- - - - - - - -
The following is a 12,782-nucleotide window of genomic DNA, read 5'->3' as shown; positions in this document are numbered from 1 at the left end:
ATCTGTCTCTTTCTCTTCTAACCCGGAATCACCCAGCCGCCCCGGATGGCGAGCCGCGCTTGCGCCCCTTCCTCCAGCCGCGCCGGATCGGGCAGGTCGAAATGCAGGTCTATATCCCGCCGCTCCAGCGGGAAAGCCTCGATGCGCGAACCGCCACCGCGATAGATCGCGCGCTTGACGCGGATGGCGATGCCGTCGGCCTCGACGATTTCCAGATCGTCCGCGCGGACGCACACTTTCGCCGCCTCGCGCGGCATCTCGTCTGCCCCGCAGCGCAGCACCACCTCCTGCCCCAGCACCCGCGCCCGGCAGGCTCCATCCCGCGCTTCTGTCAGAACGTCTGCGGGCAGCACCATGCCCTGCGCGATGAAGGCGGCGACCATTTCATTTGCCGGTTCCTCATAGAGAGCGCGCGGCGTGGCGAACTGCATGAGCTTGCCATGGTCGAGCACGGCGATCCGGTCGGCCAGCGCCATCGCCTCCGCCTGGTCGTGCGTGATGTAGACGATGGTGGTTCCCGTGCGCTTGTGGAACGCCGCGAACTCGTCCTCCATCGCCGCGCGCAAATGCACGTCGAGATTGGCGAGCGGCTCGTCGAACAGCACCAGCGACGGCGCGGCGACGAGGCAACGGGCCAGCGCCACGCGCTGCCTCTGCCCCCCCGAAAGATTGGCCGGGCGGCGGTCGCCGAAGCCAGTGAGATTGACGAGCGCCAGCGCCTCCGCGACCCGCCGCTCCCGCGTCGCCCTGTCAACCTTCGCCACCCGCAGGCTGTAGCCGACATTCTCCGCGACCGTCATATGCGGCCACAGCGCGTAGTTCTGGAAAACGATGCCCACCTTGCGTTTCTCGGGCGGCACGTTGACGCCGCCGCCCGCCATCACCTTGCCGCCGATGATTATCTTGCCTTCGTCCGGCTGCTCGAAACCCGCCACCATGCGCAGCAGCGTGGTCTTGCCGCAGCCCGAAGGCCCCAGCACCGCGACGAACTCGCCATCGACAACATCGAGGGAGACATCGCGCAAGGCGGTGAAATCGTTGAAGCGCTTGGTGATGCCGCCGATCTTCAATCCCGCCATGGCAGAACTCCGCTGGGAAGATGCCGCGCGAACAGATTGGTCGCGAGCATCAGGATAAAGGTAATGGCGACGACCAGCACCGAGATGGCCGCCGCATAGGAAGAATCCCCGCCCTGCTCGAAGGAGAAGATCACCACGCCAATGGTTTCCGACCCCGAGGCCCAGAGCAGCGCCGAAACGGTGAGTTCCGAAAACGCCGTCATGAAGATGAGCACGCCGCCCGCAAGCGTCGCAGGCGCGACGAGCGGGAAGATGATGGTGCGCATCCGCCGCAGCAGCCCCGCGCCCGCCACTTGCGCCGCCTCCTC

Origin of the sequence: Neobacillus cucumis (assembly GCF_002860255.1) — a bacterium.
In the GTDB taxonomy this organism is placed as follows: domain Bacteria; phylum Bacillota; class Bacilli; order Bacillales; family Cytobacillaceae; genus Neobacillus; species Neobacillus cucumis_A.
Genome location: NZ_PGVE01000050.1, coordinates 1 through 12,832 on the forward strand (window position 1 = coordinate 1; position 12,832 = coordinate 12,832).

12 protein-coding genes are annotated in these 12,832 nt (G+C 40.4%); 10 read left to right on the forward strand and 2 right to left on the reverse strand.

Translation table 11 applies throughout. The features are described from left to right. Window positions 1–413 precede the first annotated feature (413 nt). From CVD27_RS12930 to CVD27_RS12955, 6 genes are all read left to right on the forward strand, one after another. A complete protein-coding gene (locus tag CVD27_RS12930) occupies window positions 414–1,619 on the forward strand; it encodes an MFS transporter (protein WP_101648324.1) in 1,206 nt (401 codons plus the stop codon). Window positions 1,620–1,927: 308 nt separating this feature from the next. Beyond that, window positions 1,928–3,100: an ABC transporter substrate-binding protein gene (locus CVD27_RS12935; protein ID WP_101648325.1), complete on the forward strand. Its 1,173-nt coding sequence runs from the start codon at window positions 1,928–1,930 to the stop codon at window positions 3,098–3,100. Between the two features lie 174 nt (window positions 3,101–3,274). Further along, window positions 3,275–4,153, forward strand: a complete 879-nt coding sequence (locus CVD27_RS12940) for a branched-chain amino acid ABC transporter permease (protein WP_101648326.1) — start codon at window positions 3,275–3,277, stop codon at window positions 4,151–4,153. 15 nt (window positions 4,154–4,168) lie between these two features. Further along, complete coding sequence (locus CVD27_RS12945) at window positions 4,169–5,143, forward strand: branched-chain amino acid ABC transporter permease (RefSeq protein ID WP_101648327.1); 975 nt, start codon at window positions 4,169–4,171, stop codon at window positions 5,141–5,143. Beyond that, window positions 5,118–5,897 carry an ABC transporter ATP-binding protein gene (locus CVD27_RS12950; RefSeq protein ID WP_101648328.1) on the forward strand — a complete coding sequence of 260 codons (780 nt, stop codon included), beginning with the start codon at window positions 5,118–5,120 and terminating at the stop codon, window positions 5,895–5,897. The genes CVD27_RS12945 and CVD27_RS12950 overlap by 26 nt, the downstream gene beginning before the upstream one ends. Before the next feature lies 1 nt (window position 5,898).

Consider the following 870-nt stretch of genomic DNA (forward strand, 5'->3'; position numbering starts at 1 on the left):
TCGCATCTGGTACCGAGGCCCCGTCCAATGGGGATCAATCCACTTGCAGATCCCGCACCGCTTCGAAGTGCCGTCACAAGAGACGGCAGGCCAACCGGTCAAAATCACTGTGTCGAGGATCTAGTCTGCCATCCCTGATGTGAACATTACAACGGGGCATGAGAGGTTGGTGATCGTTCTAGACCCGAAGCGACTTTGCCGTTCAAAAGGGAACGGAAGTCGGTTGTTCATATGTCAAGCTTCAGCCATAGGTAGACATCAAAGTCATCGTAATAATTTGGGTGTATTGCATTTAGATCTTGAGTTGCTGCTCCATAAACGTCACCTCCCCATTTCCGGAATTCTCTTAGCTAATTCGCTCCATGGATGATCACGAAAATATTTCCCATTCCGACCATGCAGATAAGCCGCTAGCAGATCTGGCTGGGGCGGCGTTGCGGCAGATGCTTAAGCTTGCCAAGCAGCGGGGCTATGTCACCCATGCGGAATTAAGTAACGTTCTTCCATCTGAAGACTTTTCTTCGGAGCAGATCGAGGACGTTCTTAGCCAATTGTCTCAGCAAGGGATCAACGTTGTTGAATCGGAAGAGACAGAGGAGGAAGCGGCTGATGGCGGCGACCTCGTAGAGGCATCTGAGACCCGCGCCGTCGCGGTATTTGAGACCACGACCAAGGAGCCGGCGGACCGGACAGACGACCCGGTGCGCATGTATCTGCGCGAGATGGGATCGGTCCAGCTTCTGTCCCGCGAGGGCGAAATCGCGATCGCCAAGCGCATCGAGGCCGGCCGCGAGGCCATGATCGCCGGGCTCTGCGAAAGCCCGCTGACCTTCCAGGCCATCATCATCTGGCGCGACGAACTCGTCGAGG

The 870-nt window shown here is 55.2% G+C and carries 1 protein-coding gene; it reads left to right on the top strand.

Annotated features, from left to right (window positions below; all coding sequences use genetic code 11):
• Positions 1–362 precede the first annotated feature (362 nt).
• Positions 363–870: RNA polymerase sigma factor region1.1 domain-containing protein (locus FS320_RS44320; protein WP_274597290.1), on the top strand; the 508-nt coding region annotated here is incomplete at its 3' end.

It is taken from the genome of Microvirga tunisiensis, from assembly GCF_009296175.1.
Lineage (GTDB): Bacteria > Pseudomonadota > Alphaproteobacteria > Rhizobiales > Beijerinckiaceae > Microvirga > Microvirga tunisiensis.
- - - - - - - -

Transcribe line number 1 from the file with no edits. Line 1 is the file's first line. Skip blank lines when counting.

The following is a 12,782-nucleotide window of genomic DNA, read 5'->3' as shown; positions in this document are numbered from 1 at the left end: